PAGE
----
is enabled to commit the predicate offenses solely by virtue of his position in the enterprise or involvement in or control of the affairs of the enterprise.

 Id. at 200, quoting, United States v. Scotto, 641 F.2d 47, 54 (2d Cir. 1980), cert. denied, 452 U.S. 961, 69 L. Ed. 2d 971, 101 S. Ct. 3109 (1981). (emphasis added). The emphasized language from Provenzano demonstrates that RICO defendants need not have distinct enterprise associational and enterprise racketeering activities. So long as a defendant "control[s] the affairs of an enterprise" through a pattern of racketeering activity, a violation is made out.

  A contrary conclusion would immunize defendants whose association with enterprises was wholly illegitimate and consisted of nothing more than illegal, racketeering conduct.

 The Supreme Court considered a similar argument in Turkette. There, defendants argued that RICO was not intended to reach "enterprises" which were "exclusively criminal", 452 U.S. at 578. The Supreme Court deemed this contention "unacceptable" since "whole areas of [prohibited] activity would be placed beyond the substantive reach of the enactment". United States v. Turkette, 452 U.S. at 589. Most relevantly, the court pointed out that the proffered interpretation would immunize RICO defendants "so long as the association did not deviate from the criminal path". United States v. Turkette, 452 U.S. at 590. Likewise, DPI's construction which requires enterprise associational activities that are independent from enterprise racketeering activities would place defendants beyond the scope of the Act so long as they do not "deviate from the criminal path". Id. By limiting associational activities solely to racketeering acts, no prosecution or suit could lie. This construction, paralleling the hypothesized Turkette construction, is equally "unacceptable". United States v. Turkette, 452 U.S. at 589.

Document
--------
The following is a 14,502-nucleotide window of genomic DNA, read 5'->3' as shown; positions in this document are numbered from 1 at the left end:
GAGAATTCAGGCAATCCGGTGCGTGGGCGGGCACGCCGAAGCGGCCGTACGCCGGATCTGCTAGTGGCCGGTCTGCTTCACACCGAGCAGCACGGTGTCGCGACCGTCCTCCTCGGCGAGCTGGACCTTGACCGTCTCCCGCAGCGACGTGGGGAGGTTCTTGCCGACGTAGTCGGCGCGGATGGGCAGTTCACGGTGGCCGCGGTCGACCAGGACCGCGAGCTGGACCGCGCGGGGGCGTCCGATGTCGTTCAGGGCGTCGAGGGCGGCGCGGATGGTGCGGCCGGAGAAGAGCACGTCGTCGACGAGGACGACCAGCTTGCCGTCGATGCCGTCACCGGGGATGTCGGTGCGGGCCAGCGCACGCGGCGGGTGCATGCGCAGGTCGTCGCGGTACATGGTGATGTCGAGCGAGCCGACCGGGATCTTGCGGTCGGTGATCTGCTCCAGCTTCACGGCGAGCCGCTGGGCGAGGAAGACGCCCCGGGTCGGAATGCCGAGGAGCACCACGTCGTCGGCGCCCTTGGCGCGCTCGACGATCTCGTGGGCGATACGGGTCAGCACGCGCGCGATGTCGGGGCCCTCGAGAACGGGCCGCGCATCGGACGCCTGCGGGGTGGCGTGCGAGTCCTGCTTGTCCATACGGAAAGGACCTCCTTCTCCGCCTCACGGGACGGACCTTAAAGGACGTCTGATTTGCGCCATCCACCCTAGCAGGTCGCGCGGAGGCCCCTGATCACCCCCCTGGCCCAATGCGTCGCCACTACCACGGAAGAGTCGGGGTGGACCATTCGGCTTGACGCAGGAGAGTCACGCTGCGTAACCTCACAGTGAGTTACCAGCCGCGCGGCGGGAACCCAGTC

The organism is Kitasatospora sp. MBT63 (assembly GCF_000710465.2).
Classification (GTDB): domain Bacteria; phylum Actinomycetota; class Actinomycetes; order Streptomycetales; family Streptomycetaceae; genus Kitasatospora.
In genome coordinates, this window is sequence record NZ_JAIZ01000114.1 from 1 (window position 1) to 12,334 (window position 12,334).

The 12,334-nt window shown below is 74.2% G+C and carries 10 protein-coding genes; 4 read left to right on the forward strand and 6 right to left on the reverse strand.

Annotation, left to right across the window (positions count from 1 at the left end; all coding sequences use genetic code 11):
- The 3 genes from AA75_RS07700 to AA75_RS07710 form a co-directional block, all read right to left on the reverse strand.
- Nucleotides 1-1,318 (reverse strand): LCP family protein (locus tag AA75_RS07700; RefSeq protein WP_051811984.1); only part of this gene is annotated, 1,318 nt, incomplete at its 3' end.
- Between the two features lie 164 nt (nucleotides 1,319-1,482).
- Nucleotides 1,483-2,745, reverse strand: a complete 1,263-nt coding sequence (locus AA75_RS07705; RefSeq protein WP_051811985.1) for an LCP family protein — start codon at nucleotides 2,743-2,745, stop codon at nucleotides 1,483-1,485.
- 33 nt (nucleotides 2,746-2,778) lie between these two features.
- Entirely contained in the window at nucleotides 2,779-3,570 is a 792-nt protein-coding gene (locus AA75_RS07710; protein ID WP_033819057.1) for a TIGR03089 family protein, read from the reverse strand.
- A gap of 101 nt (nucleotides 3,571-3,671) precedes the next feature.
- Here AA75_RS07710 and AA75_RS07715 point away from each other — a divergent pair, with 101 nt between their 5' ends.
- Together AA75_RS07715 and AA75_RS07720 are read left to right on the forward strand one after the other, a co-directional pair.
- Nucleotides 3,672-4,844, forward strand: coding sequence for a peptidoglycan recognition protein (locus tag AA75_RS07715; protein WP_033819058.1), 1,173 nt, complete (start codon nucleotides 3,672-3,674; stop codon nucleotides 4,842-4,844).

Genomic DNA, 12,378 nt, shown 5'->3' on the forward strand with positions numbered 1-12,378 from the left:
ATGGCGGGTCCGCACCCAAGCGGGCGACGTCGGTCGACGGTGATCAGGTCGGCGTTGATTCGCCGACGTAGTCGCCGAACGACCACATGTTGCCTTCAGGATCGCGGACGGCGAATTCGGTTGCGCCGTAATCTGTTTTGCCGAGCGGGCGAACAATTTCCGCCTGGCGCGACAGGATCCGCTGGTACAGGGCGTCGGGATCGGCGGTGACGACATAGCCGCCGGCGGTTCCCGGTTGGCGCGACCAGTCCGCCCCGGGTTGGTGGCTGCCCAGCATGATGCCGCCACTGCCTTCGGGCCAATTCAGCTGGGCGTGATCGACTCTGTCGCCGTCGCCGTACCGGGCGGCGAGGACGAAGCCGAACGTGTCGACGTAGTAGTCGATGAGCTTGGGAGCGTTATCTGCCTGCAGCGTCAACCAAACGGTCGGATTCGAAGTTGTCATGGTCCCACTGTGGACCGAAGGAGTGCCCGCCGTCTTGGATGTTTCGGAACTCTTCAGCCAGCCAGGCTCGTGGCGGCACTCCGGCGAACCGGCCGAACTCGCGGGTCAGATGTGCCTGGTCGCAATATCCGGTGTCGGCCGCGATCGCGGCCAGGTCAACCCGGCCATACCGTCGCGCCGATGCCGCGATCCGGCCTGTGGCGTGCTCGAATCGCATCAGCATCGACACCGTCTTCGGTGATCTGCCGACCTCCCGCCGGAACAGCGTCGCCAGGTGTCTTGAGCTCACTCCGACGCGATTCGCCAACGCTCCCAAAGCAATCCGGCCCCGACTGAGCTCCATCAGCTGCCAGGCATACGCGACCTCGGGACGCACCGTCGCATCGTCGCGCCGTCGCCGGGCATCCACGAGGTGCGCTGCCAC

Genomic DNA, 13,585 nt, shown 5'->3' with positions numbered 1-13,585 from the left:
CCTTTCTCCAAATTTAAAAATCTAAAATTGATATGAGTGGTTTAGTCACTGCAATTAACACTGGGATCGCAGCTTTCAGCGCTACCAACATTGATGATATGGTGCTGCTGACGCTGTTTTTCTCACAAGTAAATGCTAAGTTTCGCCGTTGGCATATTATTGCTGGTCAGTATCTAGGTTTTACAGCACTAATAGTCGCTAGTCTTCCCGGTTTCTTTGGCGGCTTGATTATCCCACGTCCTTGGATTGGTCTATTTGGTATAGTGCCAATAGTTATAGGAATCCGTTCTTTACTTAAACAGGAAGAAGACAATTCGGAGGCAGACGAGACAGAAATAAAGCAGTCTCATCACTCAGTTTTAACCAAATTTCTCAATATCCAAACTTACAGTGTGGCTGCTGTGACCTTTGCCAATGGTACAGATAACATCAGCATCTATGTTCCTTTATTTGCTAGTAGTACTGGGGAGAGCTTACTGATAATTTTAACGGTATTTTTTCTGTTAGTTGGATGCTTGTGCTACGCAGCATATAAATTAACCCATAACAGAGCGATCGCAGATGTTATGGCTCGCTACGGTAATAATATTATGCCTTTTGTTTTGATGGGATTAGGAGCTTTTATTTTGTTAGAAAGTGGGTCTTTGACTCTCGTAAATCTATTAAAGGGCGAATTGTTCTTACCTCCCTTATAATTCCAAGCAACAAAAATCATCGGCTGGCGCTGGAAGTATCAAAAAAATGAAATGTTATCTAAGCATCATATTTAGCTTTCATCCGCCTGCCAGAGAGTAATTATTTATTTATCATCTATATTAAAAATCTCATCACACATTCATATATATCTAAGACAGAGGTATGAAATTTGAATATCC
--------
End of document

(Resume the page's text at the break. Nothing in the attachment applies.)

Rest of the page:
VENUE

 We now consider whether venue is properly laid within this district. The venue provision for private RICO cases provides that suit

 

may be instituted in the district court of the United States for any district in which such person resides, is found, has an agent, or transacts his affairs.

 18 U.S.C. § 1965(a). This language is precatory; it describes districts in which suit "may", rather than "must" be brought. Because of this phenomenon, the general venue provisions of 28 U.S.C. § 1391(b) are "supplemental" to RICO's more specific venue provision. Farmers Bank v. Bell Mortgage Corp., 452 F. Supp. at 1280. See also, Superior Oil Co. v. Andrus, 656 F.2d 33, 36 n. 3 (3d Cir. 1981) (dictum).

 28 U.S.C. § 1391(b), which protects a defendant against the possibility that plaintiff may select an unfair or inconvenient forum, Leroy v. Great Western United Corp., 443 U.S. 173, 183-84, 61 L. Ed. 2d 464, 99 S. Ct. 2710 (1979), provides in relevant part that suit may be brought

 

only in the judicial district where all defendants reside, or in which the claim arose, except as otherwise provided by law.

 (emphasis added). In the case at bar, plaintiffs apparently concede that venue is not properly laid under RICO's venue provision, 18 U.S.C. § 1965(a). They argue, however, that venue is proper in this district because the "claim arose" here. 28 U.S.C. § 1391(b). Specifically, plaintiffs assert that under a "weight of the contacts" analysis, Lieb v. American Pacific International, Inc., 489 F. Supp. 690, 696 (E.D. Pa. 1980), the most significant contacts between defendants Capin and Barrett, on one hand, and plaintiffs on the other, occurred in this district. Hence, they assert that their claim against these defendants "arose" in this judicial district and that venue is proper.